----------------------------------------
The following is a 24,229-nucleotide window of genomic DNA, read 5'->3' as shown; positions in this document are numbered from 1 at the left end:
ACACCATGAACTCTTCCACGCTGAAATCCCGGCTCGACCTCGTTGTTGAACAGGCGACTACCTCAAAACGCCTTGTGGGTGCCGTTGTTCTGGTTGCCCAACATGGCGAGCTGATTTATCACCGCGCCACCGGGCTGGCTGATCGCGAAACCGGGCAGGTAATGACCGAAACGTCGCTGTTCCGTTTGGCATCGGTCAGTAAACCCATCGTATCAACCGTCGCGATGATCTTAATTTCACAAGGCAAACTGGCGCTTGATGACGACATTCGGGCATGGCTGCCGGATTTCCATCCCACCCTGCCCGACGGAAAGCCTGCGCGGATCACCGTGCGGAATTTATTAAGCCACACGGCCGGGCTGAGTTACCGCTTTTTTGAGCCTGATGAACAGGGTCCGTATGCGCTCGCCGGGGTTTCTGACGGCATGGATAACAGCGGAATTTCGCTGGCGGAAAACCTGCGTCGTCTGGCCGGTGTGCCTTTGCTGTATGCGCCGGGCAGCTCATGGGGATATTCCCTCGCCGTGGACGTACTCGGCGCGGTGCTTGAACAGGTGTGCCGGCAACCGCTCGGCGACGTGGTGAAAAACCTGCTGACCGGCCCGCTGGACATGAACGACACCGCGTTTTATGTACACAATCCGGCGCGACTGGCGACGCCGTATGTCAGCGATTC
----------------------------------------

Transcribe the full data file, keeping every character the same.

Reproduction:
The following is a 24,229-nucleotide window of genomic DNA, read 5'->3' as shown; positions in this document are numbered from 1 at the left end:
ACACCATGAACTCTTCCACGCTGAAATCCCGGCTCGACCTCGTTGTTGAACAGGCGACTACCTCAAAACGCCTTGTGGGTGCCGTTGTTCTGGTTGCCCAACATGGCGAGCTGATTTATCACCGCGCCACCGGGCTGGCTGATCGCGAAACCGGGCAGGTAATGACCGAAACGTCGCTGTTCCGTTTGGCATCGGTCAGTAAACCCATCGTATCAACCGTCGCGATGATCTTAATTTCACAAGGCAAACTGGCGCTTGATGACGACATTCGGGCATGGCTGCCGGATTTCCATCCCACCCTGCCCGACGGAAAGCCTGCGCGGATCACCGTGCGGAATTTATTAAGCCACACGGCCGGGCTGAGTTACCGCTTTTTTGAGCCTGATGAACAGGGTCCGTATGCGCTCGCCGGGGTTTCTGACGGCATGGATAACAGCGGAATTTCGCTGGCGGAAAACCTGCGTCGTCTGGCCGGTGTGCCTTTGCTGTATGCGCCGGGCAGCTCATGGGGATATTCCCTCGCCGTGGACGTACTCGGCGCGGTGCTTGAACAGGTGTGCCGGCAACCGCTCGGCGACGTGGTGAAAAACCTGCTGACCGGCCCGCTGGACATGAACGACACCGCGTTTTATGTACACAATCCGGCGCGACTGGCGACGCCGTATGTCAGCGATTC